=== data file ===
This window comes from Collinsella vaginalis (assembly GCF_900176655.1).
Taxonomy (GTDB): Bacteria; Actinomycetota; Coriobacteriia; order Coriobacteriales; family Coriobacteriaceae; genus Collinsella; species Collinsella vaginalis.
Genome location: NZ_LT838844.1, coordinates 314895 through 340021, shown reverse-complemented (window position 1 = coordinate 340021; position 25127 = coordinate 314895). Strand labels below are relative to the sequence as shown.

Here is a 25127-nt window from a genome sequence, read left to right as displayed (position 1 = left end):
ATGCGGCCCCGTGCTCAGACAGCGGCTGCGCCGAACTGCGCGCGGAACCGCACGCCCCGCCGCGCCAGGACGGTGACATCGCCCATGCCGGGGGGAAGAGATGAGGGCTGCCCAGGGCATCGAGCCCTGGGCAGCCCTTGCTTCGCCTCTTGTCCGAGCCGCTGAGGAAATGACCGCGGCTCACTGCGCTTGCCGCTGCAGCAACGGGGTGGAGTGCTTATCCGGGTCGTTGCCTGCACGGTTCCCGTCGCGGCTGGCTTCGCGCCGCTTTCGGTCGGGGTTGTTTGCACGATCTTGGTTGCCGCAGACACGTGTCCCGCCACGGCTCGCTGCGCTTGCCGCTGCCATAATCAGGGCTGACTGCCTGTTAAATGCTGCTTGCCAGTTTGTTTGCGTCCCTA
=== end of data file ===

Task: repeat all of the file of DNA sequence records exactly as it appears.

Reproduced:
This window comes from Collinsella vaginalis (assembly GCF_900176655.1).
Taxonomy (GTDB): Bacteria; Actinomycetota; Coriobacteriia; order Coriobacteriales; family Coriobacteriaceae; genus Collinsella; species Collinsella vaginalis.
Genome location: NZ_LT838844.1, coordinates 314895 through 340021, shown reverse-complemented (window position 1 = coordinate 340021; position 25127 = coordinate 314895). Strand labels below are relative to the sequence as shown.

Here is a 25127-nt window from a genome sequence, read left to right as displayed (position 1 = left end):
ATGCGGCCCCGTGCTCAGACAGCGGCTGCGCCGAACTGCGCGCGGAACCGCACGCCCCGCCGCGCCAGGACGGTGACATCGCCCATGCCGGGGGGAAGAGATGAGGGCTGCCCAGGGCATCGAGCCCTGGGCAGCCCTTGCTTCGCCTCTTGTCCGAGCCGCTGAGGAAATGACCGCGGCTCACTGCGCTTGCCGCTGCAGCAACGGGGTGGAGTGCTTATCCGGGTCGTTGCCTGCACGGTTCCCGTCGCGGCTGGCTTCGCGCCGCTTTCGGTCGGGGTTGTTTGCACGATCTTGGTTGCCGCAGACACGTGTCCCGCCACGGCTCGCTGCGCTTGCCGCTGCCATAATCAGGGCTGACTGCCTGTTAAATGCTGCTTGCCAGTTTGTTTGCGTCCCTA